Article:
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In this post I suggested a solution that uses interface and anonymous class. However, there is one thing to be implemented: the hashCode and equals method.

However I found it is hard to implement equals for anonymous class that implements an interface. In that example the interface is Pair<L,R>, and a factory method Pairs.makePair will return an anonymous implementation for it. Suppose I added an equals implementation. The user may implement their own Pair<L,R> classes with a different equals code, therefore the call userobj.equals(makepairobj) will enter their code, and makepairobj.equals(userobj) will enter my code. Because I have no control of their code, it is hard to make sure equals to be symmetric, which is required for a good implementation.

I believe this problem is common for other cases, so I would like to know how this issue being address generally?

EDIT: In typical class, the implementation of equals will check the parameter type to make sure it is the same as its own. This guarantee only the implementing code will be called to compare the objects. However, the anonymous class do not have a name and cannot check the type with instanceof. What I can do is make sure it is an instance of the implementing interface/class. Which is not enough to prevent the above scenario.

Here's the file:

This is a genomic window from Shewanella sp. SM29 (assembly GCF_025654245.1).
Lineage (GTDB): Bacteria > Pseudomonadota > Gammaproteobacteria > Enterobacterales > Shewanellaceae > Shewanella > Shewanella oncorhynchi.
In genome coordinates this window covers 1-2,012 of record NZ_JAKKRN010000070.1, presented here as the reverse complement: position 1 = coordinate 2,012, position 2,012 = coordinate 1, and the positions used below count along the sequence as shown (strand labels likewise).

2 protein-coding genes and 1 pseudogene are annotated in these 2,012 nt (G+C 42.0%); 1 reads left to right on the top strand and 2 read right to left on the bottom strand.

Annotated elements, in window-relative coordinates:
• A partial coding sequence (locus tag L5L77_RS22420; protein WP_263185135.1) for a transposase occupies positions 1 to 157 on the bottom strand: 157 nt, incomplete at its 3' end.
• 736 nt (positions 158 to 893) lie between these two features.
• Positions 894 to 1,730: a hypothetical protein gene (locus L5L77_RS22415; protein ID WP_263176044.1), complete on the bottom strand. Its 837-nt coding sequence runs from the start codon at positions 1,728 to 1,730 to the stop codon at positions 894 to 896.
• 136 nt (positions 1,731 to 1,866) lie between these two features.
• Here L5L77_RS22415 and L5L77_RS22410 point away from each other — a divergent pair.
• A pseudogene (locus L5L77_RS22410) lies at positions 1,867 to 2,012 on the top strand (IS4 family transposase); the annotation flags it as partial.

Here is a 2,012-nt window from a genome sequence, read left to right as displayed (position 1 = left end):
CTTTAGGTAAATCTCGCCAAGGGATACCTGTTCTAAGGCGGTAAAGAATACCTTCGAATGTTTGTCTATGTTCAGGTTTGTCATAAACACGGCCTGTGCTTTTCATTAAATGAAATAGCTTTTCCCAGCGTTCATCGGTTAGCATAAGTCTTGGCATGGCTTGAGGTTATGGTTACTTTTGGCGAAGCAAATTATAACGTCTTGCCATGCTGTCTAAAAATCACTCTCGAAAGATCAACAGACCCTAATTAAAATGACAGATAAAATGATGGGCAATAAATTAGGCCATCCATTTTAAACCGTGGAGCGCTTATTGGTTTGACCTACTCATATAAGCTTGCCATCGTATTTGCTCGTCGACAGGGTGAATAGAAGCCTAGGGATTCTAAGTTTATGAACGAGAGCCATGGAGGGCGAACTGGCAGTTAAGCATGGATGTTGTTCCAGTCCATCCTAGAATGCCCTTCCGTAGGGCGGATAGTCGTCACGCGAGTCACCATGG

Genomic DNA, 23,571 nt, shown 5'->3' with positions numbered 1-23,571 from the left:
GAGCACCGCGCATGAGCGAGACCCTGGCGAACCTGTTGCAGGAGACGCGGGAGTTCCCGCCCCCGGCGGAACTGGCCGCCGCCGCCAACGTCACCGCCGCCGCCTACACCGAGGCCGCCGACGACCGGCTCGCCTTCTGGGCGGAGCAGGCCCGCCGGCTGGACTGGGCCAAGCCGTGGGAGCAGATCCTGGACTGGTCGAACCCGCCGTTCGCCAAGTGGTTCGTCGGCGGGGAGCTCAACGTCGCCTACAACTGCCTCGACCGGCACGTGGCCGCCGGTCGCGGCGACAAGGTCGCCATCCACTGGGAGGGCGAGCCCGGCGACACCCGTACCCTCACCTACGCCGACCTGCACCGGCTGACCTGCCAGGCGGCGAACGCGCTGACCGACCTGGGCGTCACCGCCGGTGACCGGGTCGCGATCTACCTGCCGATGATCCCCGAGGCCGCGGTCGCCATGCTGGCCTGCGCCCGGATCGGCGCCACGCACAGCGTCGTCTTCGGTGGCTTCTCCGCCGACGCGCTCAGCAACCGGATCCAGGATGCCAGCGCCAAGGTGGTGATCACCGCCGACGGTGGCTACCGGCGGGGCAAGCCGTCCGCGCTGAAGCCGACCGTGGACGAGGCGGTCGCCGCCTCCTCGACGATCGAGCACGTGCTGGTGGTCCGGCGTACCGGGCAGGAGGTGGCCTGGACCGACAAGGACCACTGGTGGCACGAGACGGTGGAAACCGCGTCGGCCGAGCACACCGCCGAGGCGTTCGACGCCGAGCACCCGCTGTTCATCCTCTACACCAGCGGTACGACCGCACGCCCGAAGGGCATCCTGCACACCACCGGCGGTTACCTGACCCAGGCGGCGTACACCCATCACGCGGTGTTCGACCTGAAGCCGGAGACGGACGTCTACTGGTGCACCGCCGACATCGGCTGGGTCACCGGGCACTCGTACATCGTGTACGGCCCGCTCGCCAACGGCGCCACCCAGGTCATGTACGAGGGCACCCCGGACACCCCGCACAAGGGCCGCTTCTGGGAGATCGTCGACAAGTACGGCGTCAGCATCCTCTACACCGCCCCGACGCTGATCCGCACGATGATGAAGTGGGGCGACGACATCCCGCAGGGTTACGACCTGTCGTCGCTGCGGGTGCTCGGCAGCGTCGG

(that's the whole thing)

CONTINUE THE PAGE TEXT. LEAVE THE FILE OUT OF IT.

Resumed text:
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2 Answers 2

up vote 1 down vote accepted

You can use this.getClass() (with either == or isAssignableFrom()) to compare the types.

Edit

As in:

public boolean equals(Object obj) {
    if (getClass() == obj.getClass()) {
        // do whatever
    }
    return false;
}
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Do you have example code to show how it works? –  Earth Engine Nov 9 '12 at 4:28
    
How does this help? You can't effectively implement the "do whatever" portion because you can't access the members of the anonymous inner class for "obj", only for "this". –  David Smiley Jan 29 at 17:19
    
Presumably the first step of "do whatever" is to cast to the implemented interface. An anonymous class that implements an interface, but relies on additional state (not part of the public interface) for equality would be somewhat odd. (Personally, I don't think interface + inner class is necessarily the best solution here, but that wasn't the question...) –  Dmitri Jan 29 at 21:33

Usually, when you make an interface like this, it requires the implementing classes to implement equals and hashCode to follow some convention. For example, if you look at the java.util.List interface, it requires lists to be equal iff they have the same length and equal elements in the same order, and it specifies a formula for calculating the hashCode based on the hash codes of the elements.

So then "it is hard to make sure equals to be symmetric" should not be a problem.

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